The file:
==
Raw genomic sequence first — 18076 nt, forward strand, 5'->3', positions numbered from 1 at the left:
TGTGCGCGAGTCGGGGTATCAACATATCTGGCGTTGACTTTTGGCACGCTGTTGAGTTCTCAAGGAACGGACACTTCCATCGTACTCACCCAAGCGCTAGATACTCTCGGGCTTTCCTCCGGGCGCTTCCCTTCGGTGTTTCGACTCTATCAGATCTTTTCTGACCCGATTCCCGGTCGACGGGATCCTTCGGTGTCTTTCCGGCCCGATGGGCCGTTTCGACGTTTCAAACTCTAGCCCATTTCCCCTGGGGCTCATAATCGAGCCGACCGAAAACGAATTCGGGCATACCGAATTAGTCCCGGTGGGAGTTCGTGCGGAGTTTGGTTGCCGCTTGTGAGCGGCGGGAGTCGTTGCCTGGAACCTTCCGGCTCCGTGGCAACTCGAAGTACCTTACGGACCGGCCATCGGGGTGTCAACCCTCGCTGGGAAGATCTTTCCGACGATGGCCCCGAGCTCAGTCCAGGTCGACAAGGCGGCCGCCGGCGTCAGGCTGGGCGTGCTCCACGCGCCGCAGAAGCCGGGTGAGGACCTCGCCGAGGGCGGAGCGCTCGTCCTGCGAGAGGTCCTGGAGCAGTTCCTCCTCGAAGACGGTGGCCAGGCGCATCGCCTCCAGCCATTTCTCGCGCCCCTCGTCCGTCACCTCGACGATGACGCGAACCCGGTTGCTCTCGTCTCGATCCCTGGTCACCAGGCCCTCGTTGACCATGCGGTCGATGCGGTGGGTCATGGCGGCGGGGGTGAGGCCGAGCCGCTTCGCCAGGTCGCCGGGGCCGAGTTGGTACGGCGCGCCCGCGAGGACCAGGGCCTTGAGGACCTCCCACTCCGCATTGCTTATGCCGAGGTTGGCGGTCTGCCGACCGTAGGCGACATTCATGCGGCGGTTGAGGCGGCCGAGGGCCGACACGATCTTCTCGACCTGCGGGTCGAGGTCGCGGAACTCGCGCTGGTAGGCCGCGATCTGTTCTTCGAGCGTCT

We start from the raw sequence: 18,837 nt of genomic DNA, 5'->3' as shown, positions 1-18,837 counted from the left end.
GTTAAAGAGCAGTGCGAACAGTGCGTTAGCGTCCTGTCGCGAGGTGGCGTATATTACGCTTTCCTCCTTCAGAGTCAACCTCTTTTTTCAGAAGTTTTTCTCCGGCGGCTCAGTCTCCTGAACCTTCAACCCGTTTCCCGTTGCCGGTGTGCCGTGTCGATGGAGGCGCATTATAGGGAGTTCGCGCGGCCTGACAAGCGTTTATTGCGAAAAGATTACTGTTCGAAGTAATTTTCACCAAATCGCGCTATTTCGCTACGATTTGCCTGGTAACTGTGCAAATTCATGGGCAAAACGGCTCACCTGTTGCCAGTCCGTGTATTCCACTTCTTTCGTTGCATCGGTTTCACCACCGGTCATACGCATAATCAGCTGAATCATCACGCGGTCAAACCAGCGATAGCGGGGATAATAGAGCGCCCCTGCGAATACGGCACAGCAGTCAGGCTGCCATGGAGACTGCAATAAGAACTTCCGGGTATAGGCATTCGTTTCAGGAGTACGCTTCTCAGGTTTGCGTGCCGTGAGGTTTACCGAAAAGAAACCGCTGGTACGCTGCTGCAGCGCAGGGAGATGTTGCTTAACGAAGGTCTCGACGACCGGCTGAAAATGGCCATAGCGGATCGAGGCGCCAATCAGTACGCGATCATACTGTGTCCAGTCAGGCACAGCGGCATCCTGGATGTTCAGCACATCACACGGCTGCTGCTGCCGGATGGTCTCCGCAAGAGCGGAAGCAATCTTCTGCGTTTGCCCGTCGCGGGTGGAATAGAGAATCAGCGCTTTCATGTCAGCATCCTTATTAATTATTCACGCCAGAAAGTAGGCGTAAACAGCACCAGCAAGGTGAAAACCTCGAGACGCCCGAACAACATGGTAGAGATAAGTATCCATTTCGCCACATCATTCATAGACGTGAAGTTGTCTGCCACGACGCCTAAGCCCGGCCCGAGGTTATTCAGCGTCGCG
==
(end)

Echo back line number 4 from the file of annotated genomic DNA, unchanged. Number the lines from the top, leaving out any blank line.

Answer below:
GTTAAAGAGCAGTGCGAACAGTGCGTTAGCGTCCTGTCGCGAGGTGGCGTATATTACGCTTTCCTCCTTCAGAGTCAACCTCTTTTTTCAGAAGTTTTTCTCCGGCGGCTCAGTCTCCTGAACCTTCAACCCGTTTCCCGTTGCCGGTGTGCCGTGTCGATGGAGGCGCATTATAGGGAGTTCGCGCGGCCTGACAAGCGTTTATTGCGAAAAGATTACTGTTCGAAGTAATTTTCACCAAATCGCGCTATTTCGCTACGATTTGCCTGGTAACTGTGCAAATTCATGGGCAAAACGGCTCACCTGTTGCCAGTCCGTGTATTCCACTTCTTTCGTTGCATCGGTTTCACCACCGGTCATACGCATAATCAGCTGAATCATCACGCGGTCAAACCAGCGATAGCGGGGATAATAGAGCGCCCCTGCGAATACGGCACAGCAGTCAGGCTGCCATGGAGACTGCAATAAGAACTTCCGGGTATAGGCATTCGTTTCAGGAGTACGCTTCTCAGGTTTGCGTGCCGTGAGGTTTACCGAAAAGAAACCGCTGGTACGCTGCTGCAGCGCAGGGAGATGTTGCTTAACGAAGGTCTCGACGACCGGCTGAAAATGGCCATAGCGGATCGAGGCGCCAATCAGTACGCGATCATACTGTGTCCAGTCAGGCACAGCGGCATCCTGGATGTTCAGCACATCACACGGCTGCTGCTGCCGGATGGTCTCCGCAAGAGCGGAAGCAATCTTCTGCGTTTGCCCGTCGCGGGTGGAATAGAGAATCAGCGCTTTCATGTCAGCATCCTTATTAATTATTCACGCCAGAAAGTAGGCGTAAACAGCACCAGCAAGGTGAAAACCTCGAGACGCCCGAACAACATGGTAGAGATAAGTATCCATTTCGCCACATCATTCATAGACGTGAAGTTGTCTGCCACGACGCCTAAGCCCGGCCCGAGGTTATTCAGCGTCGCG